Take the 2-minute tour ×
Mathematics Stack Exchange is a question and answer site for people studying math at any level and professionals in related fields. It's 100% free, no registration required.

Study the convergence of the following series: $$\sum_{n=2}^\infty \frac{1}{n^\alpha \cdot\ln^\beta(n)} \text{ where }\alpha,\beta \geq 0 $$

Applying d'Alembert criterion I have that $$ \lim_{n\to\infty} \frac{n^\alpha \ln^\beta(n)}{(n+1)^\alpha \ln^\beta (n+1)} = \lim_{n\to\infty} \left(\frac{n}{n+1}\right)^\alpha\left(\frac{\ln(n)}{\ln (n+1)}\right)^\beta = 1$$ so the nature of the series is inconclusive.

If $\alpha = \beta = 0$, then the series diverges, since $\sum_{n=2}^\infty 1 = \infty$.

Should I study the rest of the cases (i.e. if $\alpha = 0, \beta > 0$ the root test and the ratio test are also inconclusive). What is the best form to study the series?.

Thanks in advance

share|improve this question

2 Answers 2

up vote 3 down vote accepted

You can apply Cauchy's condensation test. Moving to $$ \sum_{n = 2}^{\infty} \frac{2^n}{2^{n\alpha} n^{\beta}} = \sum_{n = 2}^{\infty} \left( 2^{1-\alpha} \right)^n \frac{1}{n^{\beta}}, $$ the series surrenders to the ratio test when $\alpha \neq 1$. When $\alpha=1$, this is a well-known series.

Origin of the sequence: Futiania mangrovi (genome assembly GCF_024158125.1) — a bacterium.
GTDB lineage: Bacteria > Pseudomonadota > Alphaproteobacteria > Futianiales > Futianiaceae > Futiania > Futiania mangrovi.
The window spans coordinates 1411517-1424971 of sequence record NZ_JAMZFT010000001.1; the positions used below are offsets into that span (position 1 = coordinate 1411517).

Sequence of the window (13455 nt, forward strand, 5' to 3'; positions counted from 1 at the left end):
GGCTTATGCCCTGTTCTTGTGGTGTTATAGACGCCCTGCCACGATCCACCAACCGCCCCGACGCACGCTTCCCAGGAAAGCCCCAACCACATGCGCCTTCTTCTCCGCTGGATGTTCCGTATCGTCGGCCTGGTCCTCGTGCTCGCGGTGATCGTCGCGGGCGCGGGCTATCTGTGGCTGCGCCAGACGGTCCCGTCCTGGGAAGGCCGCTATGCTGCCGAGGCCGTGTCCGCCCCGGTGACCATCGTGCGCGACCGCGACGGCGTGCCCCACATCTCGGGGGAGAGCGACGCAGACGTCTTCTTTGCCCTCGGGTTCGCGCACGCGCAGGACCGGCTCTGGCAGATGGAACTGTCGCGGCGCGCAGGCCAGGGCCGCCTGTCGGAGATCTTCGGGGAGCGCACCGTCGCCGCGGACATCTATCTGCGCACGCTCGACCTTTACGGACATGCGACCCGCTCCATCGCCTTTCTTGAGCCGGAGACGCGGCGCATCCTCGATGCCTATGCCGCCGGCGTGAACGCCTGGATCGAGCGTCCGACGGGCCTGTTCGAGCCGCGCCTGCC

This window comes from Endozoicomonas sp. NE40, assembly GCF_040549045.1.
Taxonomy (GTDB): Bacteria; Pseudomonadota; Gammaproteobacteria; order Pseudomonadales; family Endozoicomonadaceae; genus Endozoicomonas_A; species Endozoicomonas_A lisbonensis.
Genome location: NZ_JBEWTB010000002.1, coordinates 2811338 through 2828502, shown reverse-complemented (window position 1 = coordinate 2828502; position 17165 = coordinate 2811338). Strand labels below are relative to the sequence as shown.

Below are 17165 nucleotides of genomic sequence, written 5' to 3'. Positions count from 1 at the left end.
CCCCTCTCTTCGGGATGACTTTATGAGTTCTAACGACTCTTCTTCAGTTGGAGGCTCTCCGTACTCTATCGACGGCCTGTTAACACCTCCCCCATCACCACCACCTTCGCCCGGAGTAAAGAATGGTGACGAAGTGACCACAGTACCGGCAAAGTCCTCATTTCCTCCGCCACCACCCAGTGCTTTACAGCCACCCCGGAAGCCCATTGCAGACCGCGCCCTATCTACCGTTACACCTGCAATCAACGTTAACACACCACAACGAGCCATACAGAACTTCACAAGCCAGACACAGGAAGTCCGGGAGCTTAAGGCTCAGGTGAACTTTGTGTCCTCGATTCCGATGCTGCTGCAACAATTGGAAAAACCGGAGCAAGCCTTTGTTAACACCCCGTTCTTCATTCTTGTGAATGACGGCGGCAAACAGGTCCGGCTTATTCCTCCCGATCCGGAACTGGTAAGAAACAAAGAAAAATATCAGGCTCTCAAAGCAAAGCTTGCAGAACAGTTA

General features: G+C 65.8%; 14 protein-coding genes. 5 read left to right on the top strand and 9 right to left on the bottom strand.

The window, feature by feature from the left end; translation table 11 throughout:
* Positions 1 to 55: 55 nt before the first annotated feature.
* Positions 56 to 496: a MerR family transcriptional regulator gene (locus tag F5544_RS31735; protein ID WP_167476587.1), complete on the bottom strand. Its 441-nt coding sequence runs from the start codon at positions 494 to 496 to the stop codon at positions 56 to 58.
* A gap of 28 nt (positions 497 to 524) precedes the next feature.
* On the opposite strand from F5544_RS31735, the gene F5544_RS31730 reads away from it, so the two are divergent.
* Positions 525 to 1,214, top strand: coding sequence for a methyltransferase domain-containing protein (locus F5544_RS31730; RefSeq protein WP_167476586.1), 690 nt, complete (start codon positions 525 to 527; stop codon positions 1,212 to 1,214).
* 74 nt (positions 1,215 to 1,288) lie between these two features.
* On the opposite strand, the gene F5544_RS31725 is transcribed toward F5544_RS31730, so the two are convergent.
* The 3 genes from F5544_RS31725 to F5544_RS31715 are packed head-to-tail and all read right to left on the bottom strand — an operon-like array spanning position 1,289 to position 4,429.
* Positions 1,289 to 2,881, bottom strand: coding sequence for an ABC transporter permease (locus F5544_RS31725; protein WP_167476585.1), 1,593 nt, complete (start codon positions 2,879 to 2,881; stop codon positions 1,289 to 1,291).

share|improve this answer
    
Sorry for commenting in an old post but I think that by the ratio test if $\alpha > 1$ the series converges. –  user50554 Jan 28 '13 at 18:37
    
Yeah, which is consistent with the ratio test as $\frac{\left(2^{1-\alpha}\right)^{n+1}\frac{1}{\left(n+1\right)^{\beta}}}{\left(‌​2^{1-\alpha}\right)^{n}\frac{1}{n^{\beta}}} = 2^{1 - \alpha}\left(\frac{n}{n+1}\right)^{\beta} \to 2^{1 - \alpha} < 1$ if $\alpha > 1$. –  levap Jan 28 '13 at 22:19

I think you should use the integral test. In order to establish the convergence/divergence of $$ \int_2^{\infty} \frac{dx}{x^a\log^b{x}} $$ I suggest you to use the substitution $x=e^t$ which transforms the integral into $$ \int_{\log 2}^{\infty} \frac{dt}{e^{(a-1)t}t^b} $$ which is easier. I think you should be able to conclude by yourself, now.

share|improve this answer

Your Answer

 
discard

By posting your answer, you agree to the privacy policy and terms of service.

Not the answer you're looking for? Browse other questions tagged or ask your own question.